Lasmézas noted the loss of NAD+ is suggestive of some other neurodegenerative diseases, such as Parkinson’s where NAD+ depletion could play a role in mitochondrial failure.

New Grant to Support Further Research

A recent $1.4-million grant from the National Institute of Neurological Disorders and Stroke (NINDS) will support further work to look for drug candidates based on the new findings.

Lasmézas and Louis Scampavia, a TSRI associate professor of molecular therapeutics, will be co-principal investigators for the new three-year study, whose team will also include Tom Bannister, a TSRI associate scientific director at Scripps Florida’s Translational Research Institute.

The scientists have developed several primary tests for compounds that could restore NAD+ and plan to begin those tests at Scripps Florida’s High Throughput Screening facility.

Since it was established in 2005, the Scripps Florida High Throughput Screening facility has screened more than 200 targets in more than 235 industrial and academic collaborations—several of these collaborations have produced successful clinical trial candidates. The drug discovery facility is currently capable of routinely screens one quarter of a million compounds in a single day.

In addition to Zhou and Lasmézas, other authors of the study, “Neuronal Death Induced by Misfolded Prion Protein Is Due To NAD+ Depletion and Can Be Relieved In Vitro And In Vivo by NAD+ Replenishment,” include Gregory Ottenberg, Gian Franco Sferrazza, Christopher Hubbs, Mohammad Fallahi, Gavin Rumbaugh and Alicia F. Brantley of TSRI. The work was supported by TSRI and by the National Institutes of Health (RNS081519).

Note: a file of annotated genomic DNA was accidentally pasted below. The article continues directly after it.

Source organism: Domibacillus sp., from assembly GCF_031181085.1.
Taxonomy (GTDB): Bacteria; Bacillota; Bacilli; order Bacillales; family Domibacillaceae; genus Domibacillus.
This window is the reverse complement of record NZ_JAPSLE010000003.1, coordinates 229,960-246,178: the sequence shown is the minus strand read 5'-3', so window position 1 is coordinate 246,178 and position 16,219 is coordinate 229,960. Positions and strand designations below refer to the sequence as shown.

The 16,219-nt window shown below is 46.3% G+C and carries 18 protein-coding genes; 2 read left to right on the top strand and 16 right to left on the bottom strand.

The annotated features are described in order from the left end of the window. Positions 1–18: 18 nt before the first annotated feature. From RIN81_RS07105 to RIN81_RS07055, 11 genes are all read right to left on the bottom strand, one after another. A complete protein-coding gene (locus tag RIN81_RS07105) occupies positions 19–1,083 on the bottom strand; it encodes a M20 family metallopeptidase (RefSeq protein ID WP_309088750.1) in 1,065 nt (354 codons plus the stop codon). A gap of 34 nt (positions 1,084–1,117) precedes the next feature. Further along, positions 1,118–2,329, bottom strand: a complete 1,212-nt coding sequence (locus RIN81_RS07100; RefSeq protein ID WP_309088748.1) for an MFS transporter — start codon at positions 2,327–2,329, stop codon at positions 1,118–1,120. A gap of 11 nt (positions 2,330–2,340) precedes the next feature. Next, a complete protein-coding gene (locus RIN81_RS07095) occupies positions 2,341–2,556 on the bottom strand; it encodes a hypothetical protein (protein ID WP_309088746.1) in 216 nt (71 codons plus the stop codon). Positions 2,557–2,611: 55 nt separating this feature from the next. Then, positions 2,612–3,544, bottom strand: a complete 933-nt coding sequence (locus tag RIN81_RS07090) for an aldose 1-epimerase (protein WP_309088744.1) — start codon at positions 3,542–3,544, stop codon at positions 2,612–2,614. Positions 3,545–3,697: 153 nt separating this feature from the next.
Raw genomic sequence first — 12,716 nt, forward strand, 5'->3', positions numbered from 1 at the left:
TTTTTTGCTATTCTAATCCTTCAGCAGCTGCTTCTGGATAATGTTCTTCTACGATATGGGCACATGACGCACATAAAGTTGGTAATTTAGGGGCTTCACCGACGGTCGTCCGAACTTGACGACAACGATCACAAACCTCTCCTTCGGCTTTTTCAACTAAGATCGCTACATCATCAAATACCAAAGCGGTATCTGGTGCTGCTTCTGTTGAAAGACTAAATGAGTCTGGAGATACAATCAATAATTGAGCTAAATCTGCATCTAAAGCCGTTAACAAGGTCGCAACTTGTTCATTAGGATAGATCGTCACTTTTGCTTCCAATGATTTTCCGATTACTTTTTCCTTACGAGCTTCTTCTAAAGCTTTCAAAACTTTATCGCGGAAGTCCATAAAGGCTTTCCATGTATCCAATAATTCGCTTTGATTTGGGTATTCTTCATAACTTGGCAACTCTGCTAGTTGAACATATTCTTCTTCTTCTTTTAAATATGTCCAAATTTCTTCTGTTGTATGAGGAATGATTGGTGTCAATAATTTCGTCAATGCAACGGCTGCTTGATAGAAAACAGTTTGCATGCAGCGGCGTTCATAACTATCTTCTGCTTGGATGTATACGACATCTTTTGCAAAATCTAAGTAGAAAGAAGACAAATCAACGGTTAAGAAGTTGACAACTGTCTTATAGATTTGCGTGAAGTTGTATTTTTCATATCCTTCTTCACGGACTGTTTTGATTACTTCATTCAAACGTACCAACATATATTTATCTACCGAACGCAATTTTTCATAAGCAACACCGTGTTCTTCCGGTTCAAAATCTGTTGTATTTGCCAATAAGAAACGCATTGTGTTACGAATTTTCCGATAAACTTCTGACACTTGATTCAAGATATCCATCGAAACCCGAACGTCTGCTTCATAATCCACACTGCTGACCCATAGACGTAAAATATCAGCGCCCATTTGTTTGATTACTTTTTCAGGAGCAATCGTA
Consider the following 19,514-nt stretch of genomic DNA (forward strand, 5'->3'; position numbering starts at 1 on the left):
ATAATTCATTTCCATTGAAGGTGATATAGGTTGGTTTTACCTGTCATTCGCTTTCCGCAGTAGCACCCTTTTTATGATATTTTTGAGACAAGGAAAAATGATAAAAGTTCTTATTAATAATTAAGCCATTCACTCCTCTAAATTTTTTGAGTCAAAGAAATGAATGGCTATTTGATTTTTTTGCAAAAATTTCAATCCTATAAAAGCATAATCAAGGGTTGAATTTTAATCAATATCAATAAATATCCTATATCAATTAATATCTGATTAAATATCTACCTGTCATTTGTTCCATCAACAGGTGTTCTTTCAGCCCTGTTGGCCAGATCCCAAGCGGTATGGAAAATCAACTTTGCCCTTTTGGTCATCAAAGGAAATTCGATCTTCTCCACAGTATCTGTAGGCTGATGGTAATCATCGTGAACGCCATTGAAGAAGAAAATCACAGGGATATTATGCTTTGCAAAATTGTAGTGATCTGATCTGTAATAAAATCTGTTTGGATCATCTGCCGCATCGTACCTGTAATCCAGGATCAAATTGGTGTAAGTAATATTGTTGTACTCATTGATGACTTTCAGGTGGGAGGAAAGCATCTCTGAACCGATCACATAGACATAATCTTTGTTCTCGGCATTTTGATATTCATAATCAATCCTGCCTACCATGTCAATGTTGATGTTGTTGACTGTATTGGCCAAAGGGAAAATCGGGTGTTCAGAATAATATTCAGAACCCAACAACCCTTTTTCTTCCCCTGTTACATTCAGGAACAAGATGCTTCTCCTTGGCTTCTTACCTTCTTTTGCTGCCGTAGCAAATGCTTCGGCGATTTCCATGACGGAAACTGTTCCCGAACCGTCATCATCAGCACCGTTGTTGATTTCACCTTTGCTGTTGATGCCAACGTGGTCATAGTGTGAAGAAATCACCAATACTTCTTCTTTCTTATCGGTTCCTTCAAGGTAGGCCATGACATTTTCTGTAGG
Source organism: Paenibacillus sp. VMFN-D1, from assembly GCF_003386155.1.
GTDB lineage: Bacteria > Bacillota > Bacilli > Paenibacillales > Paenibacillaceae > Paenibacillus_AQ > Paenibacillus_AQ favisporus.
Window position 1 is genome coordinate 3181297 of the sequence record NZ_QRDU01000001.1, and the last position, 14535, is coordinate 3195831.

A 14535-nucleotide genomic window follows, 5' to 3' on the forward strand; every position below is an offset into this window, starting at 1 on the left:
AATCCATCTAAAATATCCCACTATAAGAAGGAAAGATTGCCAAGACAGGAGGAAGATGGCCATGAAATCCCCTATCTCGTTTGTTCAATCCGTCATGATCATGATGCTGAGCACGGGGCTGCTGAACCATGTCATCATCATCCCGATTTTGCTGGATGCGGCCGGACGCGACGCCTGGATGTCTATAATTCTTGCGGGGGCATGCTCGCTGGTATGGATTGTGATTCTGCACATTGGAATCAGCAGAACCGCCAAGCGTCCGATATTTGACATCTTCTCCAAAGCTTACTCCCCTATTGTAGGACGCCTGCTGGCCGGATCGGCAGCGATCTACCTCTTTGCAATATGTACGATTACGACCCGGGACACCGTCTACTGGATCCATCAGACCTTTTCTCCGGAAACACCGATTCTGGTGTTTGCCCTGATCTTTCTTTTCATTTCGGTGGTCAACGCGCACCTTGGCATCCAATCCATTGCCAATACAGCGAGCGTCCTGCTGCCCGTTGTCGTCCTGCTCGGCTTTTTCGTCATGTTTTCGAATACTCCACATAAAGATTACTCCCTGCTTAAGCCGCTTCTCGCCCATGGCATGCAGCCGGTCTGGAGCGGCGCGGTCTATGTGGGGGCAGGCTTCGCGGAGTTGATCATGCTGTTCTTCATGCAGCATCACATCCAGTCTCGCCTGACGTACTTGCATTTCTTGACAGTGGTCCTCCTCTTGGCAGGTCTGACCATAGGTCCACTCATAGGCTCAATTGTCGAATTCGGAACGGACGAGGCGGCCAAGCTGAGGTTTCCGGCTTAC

The number of the new NINDS grant is 1R01NS085223.

About The Scripps Research Institute

The Scripps Research Institute (TSRI) is one of the world's largest independent, not-for-profit organizations focusing on research in the biomedical sciences. TSRI is internationally recognized for its contributions to science and health, including its role in laying the foundation for new treatments for cancer, rheumatoid arthritis, hemophilia, and other diseases. An institution that evolved from the Scripps Metabolic Clinic founded by philanthropist Ellen Browning Scripps in 1924, the institute now employs more than 2,500 people on its campuses in La Jolla, CA, and Jupiter, FL, where its renowned scientists—including two Nobel laureates and 20 members of the National Academy of Science, Engineering or Medicine—work toward their next discoveries. The institute's graduate program, which awards PhD degrees in biology and chemistry, ranks among the top ten of its kind in the nation. For more information, see

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Professor Corinne Lasmésas (right) and Staff Scientist Minghai Zhou of The Scripps Research Institute's Florida campus were among the authors of the new paper. (High-res image)